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LESSON NOTES

LESSON NOTES Beginner #1 Are you Michaela Wucher? CONTENTS 2 Formal German 2 English 2 Informal

Beginner #1 Are you Michaela Wucher?

LESSON NOTES Beginner #1 Are you Michaela Wucher? CONTENTS 2 Formal German 2 English 2 Informal

CONTENTS

2

Formal German

2

English

2

Informal German

3

English

3

Vocabulary

4

Sample Sentences

4

Grammar

5

Cultural Insight

Sample Sentences 4 Grammar 5 Cultural Insight # 1 COPYRIGHT © 2016 INNOVATIVE LANGUAGE LEARNING. ALL

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COPYRIGHT © 2016 INNOVATIVE LANGUAGE LEARNING. ALL RIGHTS RESERVED.

FORMAL GERMAN

1. John:

2. Michaela:

Entschuldigung! Sind Sie “Michaela Wucher”?

Nein, ich bin nicht “Michaela Wucher”. Wer sind Sie?

3. John:

4. Michaela:

5. John:

Ich bin John Williams. Ich bin aus Pennsylvania

Ahhh! Sie sind John Williams! Ich bin “Michaela Wucher”, but it is pronounced Michaela Wucher.

Oh, Entschuldigung!

ENGLISH

1. John:

2. Michaela:

3.

John:

4. Michaela:

5.

John:

Excuse me! Are you Michaela Wucher?

No, I am not “Michaela Wucher”. Who are you?

I am John

Williams. I am from Pennsylvania

Ahhh! You are John Williams! I am “Michaela Wucher”, but it is pronounced Michaela Wucher.

Oh, sorry!

INFORMAL GERMAN

1. John:

2. Michaela:

’tschuldigung! Bist du "Michaela Wucher“?

Nein, ich bin nicht “Michaela Wucher”. Wer bist du?

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3.

John:

Ich bin John Williams. Ich bin aus Pennsylvania

4. Michaela:

5. John:

ENGLISH

1. John:

2. Michaela:

3.

John:

4. Michaela:

5.

John:

VOCABULARY

Ahhh! Du bist John Williams! Ich bin “Michaela Wucher”, but it is pronounced Michaela Wucher.

Oh, Entschuldigung!

Excuse me! Are you Michaela Wucher?

No, I am not “Michaela Wucher”. Who are you?

I am John

Williams. I am from Pennsylvania

Ahhh! You are John Williams! I am “Michaela Wucher”, but it is pronounced Michaela Wucher.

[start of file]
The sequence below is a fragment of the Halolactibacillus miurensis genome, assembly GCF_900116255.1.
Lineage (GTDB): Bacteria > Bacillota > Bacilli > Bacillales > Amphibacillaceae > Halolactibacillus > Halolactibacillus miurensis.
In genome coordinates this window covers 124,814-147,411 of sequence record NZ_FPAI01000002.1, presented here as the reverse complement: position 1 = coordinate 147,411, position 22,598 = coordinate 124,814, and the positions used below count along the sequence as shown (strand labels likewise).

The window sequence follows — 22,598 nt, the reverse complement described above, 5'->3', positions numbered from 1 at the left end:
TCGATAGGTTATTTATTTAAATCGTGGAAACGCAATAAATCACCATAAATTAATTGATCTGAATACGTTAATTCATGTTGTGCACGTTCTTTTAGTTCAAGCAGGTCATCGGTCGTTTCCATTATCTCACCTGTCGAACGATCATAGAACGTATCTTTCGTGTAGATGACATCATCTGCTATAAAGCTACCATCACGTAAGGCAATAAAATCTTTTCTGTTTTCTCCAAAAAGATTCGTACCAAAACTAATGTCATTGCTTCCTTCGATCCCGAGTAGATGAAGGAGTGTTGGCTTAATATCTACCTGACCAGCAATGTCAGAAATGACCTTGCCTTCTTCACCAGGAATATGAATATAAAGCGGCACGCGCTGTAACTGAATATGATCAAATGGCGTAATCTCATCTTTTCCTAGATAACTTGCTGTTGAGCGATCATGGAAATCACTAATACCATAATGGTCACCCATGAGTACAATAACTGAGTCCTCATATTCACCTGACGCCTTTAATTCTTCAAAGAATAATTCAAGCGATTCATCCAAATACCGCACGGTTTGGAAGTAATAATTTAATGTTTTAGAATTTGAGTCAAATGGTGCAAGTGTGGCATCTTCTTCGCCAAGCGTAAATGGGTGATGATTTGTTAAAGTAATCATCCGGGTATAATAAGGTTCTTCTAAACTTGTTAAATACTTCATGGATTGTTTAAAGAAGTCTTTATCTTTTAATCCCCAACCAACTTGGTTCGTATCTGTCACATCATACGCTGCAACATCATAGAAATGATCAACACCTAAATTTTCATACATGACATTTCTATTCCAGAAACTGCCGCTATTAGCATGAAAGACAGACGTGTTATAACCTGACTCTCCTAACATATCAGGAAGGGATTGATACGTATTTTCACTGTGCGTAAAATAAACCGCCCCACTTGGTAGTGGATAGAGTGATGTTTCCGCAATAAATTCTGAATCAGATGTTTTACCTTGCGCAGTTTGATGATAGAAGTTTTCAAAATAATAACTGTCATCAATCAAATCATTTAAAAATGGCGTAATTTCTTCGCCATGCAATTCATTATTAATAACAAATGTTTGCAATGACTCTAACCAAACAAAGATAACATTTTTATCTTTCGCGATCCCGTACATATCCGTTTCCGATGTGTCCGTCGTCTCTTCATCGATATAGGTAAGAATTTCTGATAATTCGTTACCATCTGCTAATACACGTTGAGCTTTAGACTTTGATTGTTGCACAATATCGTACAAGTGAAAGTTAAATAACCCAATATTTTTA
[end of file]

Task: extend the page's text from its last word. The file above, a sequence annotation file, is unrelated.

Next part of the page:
Oh, sorry!

Ge rman

Entschuldigung

English

apology, excuse me, Im sorry

Class

noun

Gende r

feminine

Sie

you (formal)

personal pronoun

ich

I

personal pronoun; nominative

wer

who

interrogative

sein

to be

verb

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nein

no

particle

nicht

not

adverb

aus

from

preposition

SAMPLE SENTENCES

Ich nehm e die Entschuldigung an.

Haben Sie eine andere Kreditkarte?

I

accept the apology.

Do you have another credit card?

Sie sind Herr Sm ith.

Ich hatte letz te Woche so viel z u tun!

You are Mr. Smith.

I

was so busy last week!

Ich bin Lisa.

Wer ist das?

I

am Lisa.

Who is that?

Ich bin aus Deutschland.

Es ist eine Kam era.

I

am from Germany.

 

It's a camera.

Nein, ich bin nicht aus Köln.

Das habe ich nicht gesagt!

No, I am not from Cologne.

I

didn't say that!

Du bist nicht m ein Vater!

Kom m st du außerhalb?

aus Berlin oder von

You aren't my father!

Do you come from Berlin or from

elsewhere?

Ich bin aus Deutschland.

I am from Germany.

GRAMMAR

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In this lesson, you have seen a generous amount of “ich bin” (I am) and “Sie sind” (you are, formal). If you have access to the extra material, you have even heard “du bist”, the informal equivalent of “Sie sind”. All of these are forms of the verb “sein” (to be), which is irregular in German, just like in English.